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1/12 MFH Ferrari GTO 250


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On 11/4/2019 at 7:45 AM, The Madhatter said:

I'm looking at these photos and it's like looking at the real thing. I have to remind myself that it's a model

I've not had much luck soldering brass so I'm guessing white metal is easier?

At any rate, this is one amazing build and I shall be watching it come together.  

 

The only brass I have soldered has been fairly tiny pieces which went together fine, albeit quite fiddly work. I did file them clean and tinned the edges first, as typically brass has some type of coating on it to prevent tarnishing before you use it. With these much larger white metal parts, I use 115C degree (I think - definitely higher than the 70C variety) and a 45W variable temperature soldering iron with a 3mm spade tip on it. The temperature is set below the melt point of a piece of scrap white metal from the kit and I brush flux into the join, heat the join with the iron, and add slithers of solder which then run nicely along the join. For the work so far on this kit I have just used bulldog clips to hold the pieces together while soldering them. I did use glues on the engine block and to add the ancillaries, but if I could do it again I would use solder wherever possible as it is a much better joint.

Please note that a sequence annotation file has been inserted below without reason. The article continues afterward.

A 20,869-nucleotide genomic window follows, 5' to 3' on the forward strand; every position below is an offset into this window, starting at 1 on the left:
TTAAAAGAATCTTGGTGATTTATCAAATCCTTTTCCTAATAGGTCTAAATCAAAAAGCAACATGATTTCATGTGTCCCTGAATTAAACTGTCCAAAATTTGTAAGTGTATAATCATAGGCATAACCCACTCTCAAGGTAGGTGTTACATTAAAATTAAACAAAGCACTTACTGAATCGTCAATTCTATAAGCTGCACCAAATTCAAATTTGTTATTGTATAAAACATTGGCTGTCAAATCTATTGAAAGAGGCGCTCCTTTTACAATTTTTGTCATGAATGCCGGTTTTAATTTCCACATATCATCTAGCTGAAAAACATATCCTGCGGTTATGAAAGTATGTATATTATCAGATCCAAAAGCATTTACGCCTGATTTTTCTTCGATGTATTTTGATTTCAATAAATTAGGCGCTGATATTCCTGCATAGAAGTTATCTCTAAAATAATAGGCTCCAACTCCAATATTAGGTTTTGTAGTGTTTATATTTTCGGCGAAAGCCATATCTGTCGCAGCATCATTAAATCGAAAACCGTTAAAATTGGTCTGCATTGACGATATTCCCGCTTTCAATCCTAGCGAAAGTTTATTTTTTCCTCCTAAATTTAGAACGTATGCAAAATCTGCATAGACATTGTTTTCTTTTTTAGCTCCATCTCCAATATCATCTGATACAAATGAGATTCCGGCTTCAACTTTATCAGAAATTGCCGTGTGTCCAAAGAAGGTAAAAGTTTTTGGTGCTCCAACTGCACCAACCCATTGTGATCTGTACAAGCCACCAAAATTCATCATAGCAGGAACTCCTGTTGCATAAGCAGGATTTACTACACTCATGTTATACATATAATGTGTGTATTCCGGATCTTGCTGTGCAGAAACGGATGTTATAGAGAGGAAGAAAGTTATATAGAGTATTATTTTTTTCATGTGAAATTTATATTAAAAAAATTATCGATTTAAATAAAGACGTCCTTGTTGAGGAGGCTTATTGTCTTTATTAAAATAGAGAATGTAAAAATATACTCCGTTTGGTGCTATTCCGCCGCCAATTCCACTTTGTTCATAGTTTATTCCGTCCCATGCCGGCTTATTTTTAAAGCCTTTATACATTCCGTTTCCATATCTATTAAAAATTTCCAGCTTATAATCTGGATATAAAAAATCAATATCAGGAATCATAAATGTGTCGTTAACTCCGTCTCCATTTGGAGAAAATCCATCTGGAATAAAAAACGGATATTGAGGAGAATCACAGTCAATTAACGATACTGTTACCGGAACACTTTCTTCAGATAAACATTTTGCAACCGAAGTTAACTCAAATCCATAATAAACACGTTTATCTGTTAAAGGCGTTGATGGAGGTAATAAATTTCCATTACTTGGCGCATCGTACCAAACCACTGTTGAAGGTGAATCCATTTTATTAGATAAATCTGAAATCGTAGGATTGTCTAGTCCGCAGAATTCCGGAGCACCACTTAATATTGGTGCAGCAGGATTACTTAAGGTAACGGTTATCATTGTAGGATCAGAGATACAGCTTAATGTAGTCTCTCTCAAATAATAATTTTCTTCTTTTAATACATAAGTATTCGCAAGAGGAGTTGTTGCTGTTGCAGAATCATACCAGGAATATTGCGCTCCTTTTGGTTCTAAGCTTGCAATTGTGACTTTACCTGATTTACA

Thank you for the comments guys! Much appreciated. Assuming this kit is indicative of the level of other full detail kits from MFH, they are absolutely stunning and extremely rewarding models to work on. Their website is highly hazardous for any credit card!

 

Cheers,

 

Mike